On a break from The Loved Ones, Dave Hause’s Philadelphia-based rock band, he wrote and recorded the 10 songs that would result in Resolutions, his debut solo album that would go on to consume two full years of his personal and professional life. With the release of the album, Hause found himself touring North America, Europe and the UK multiple times, visiting Australia and even having the opportunity to play a rare show in Hawaii for the first time. In addition to performing on two Revival Tours, supporting The Gaslight Anthem on three tours and opening for the legendary Social Distortion on a recent month-long stint, the upcoming release of Devour is sure to find Hause touring incessantly through the remainder of 2013 and beyond.
Hause is set to release Devour on Tuesday, October 8 through Rise Records. Fans can now pre-order the new full-length album through Rise Records. Devour presents itself as a thematic journey through its 12 tracks, carrying with it the idea that it is inherently American to have an insatiable appetite and how that appetite can potentially present obstacles when trying to maintain the meaningful relationships in one’s life.
Ghettoblaster recently caught up with Hause to discuss the record. This is what he told us.
When did you begin writing the material for your most recent album?
I had the first couple of songs for Devour before I even wrote my first solo album, Resolutions. Devour would have been the third Loved Ones record had we stuck it out. I started writing these songs a few years ago, finished Resolutions and then got back to this batch.
What was the most difficult song to take from the initial writing stage through recording and mixing? Why was it so troublesome?
“Same Disease” gave me some trouble on the arrangement side of things; I have multiple demos for that song with tiny things changed. It took on multiple forms. It started out as this really short, Ramones-influenced song and my friend Pete Steinkopf [of The Bouncing Souls] actually suggested playing it in its current arrangement. Playing it as a ’50s-style song was an idea I had that the producer, Andrew Alekel, really liked and encouraged. At the end of the day, songs that sound like The Ramones can often be played in the style of The Ronettes too.
Which of the songs on the record is most different from your original concept for the song?
“Father’s Son” was an up-tempo rock song when I first wrote it. As the final batch of songs crystallized, it was clear that I had enough driving rockers, and I wanted a sleazier feel for “Father’s Son.” The guide post ended up being Lucinda Williams, specifically her song “Joy,” or Tom Petty’s “You Don’t Know How it Feels.”
Did you have any guest musicians play or sing on the record?
For a solo record, everyone who plays on the record is a guest, I suppose. As far as guest singers, Scott Hutchinson from Frightened Rabbit, The Watson Twins and Matt Skiba from Alkaline Trio all sang on different sections of the record and I was honored to have them play.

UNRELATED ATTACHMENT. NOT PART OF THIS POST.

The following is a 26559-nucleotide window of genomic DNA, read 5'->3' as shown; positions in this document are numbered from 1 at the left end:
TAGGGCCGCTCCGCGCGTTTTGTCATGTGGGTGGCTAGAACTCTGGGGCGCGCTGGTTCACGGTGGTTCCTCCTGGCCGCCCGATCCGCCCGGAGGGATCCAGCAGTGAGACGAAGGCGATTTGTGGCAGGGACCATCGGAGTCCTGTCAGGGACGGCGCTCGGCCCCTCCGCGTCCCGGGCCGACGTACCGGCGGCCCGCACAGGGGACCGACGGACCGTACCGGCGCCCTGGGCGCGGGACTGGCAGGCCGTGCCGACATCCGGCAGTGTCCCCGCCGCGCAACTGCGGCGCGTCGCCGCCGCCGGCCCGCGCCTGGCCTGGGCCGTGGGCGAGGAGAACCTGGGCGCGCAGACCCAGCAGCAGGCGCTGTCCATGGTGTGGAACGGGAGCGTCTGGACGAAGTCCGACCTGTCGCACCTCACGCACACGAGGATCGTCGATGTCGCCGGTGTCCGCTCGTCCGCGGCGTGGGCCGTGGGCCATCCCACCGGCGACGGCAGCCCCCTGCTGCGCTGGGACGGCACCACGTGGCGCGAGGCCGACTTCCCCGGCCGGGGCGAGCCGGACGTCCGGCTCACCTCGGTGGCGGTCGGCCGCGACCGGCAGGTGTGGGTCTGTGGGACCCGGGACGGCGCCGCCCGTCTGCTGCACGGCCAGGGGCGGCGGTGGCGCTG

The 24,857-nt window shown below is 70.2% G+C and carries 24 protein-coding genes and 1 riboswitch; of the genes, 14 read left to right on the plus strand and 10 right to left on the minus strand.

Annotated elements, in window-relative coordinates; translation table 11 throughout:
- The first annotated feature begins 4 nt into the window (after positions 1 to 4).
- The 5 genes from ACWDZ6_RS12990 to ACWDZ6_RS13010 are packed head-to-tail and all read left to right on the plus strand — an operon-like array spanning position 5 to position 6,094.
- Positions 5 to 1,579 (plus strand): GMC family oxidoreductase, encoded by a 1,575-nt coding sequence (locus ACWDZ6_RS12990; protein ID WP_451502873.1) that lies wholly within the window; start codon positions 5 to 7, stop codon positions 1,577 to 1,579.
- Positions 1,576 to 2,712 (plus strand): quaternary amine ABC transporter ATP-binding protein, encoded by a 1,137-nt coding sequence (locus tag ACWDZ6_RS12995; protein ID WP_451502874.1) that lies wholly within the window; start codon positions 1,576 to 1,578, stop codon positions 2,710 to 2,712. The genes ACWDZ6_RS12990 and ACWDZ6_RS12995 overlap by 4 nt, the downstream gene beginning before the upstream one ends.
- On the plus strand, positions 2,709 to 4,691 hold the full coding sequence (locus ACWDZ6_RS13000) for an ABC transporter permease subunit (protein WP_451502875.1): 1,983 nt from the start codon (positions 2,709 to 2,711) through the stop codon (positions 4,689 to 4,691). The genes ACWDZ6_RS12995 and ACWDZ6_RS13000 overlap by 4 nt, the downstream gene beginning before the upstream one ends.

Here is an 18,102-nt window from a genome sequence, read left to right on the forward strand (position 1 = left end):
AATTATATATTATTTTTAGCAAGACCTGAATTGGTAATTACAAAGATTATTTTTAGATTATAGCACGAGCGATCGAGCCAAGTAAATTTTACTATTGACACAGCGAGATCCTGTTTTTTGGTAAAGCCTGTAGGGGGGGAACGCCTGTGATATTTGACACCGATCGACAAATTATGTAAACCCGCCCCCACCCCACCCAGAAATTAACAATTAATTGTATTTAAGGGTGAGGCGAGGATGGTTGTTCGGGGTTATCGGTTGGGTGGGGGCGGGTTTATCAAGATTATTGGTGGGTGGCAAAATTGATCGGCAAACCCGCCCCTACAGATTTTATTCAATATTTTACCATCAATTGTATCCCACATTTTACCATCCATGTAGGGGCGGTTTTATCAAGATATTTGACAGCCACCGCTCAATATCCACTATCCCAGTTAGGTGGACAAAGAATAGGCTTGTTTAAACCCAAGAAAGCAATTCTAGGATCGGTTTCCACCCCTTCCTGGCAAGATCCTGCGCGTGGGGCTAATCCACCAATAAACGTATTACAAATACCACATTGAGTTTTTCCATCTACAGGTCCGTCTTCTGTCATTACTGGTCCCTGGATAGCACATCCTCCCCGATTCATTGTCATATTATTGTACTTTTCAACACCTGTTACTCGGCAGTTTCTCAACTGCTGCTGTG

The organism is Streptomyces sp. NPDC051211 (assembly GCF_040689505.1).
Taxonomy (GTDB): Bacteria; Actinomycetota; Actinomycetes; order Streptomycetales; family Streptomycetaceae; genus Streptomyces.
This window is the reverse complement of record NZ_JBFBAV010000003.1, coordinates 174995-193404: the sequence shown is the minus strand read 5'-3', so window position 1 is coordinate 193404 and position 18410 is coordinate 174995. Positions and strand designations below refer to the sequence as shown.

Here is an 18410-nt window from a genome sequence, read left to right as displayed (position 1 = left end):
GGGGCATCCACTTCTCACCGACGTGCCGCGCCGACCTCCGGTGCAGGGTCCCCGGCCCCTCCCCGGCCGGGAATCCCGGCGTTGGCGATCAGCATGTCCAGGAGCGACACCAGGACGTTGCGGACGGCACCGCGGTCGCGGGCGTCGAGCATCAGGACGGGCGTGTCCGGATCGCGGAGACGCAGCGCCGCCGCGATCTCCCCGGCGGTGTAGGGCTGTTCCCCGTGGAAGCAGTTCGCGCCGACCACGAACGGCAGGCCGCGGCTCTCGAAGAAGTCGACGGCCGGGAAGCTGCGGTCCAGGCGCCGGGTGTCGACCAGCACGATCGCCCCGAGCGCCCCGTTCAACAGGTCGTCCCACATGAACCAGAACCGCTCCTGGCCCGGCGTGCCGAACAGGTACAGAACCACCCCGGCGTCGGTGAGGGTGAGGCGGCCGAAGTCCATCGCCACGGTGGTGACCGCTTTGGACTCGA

Who produced the record? What input did that person have that changed the face of the record?
Andrew Alekel produced, mixed, and engineered the record with Mitchell Townsend co-producing. Their ability to get the sounds that were in my head, as well as suggesting sounds I hadn’t even thought of was huge – they’re masters of their craft. The other major thing they did was to encourage me to work my entire vision for the record through. They loved the themes and the idea that the record is all tied together, even chronologically, and they really made sure to help me see that through.
Is there an overarching concept behind your new album that ties the record together?
The major theme is the idea that in America there is this insatiable appetite, most probably hard-wired to manifest destiny. It is why Tony Soprano as a character resonated so much with so many people, and probably why there’s such a giant interest in reality TV stars of all kinds. That appetite can yield intensely ambitious people, capable of big things in the world, but also is really difficult to manage in most human relationships.
It’s a tricky balance, and it was something that was very close to my heart as I now am into my thirties – where you start to figure out why you act the way you do, what factors from your childhood shape who you are and who you want to be, and why certain relationships haven’t worked out. I tried to hammer out the effects of that hunger, as well as where it comes from, and ultimately what makes life worth living after you’ve ripped through everything and everyone in front of you for years.
Have you begun playing these songs live and which songs have elicited the strongest reaction from your fans?
I have played a few of these songs live, for sure, and thus far “Autism Vaccine Blues” and “The Shine” have really gotten people’s attention, to the point of having people singing along at shows which is a total trip. I can’t wait to play the rest of them live.
(Preview material from the album here:
“The Making of Devour” – http://www.youtube.com/watch?v=FdTHJHfAFWE
“We Could Be Kings” song stream – https://soundcloud.com/davehause/03-we-could-be-kings)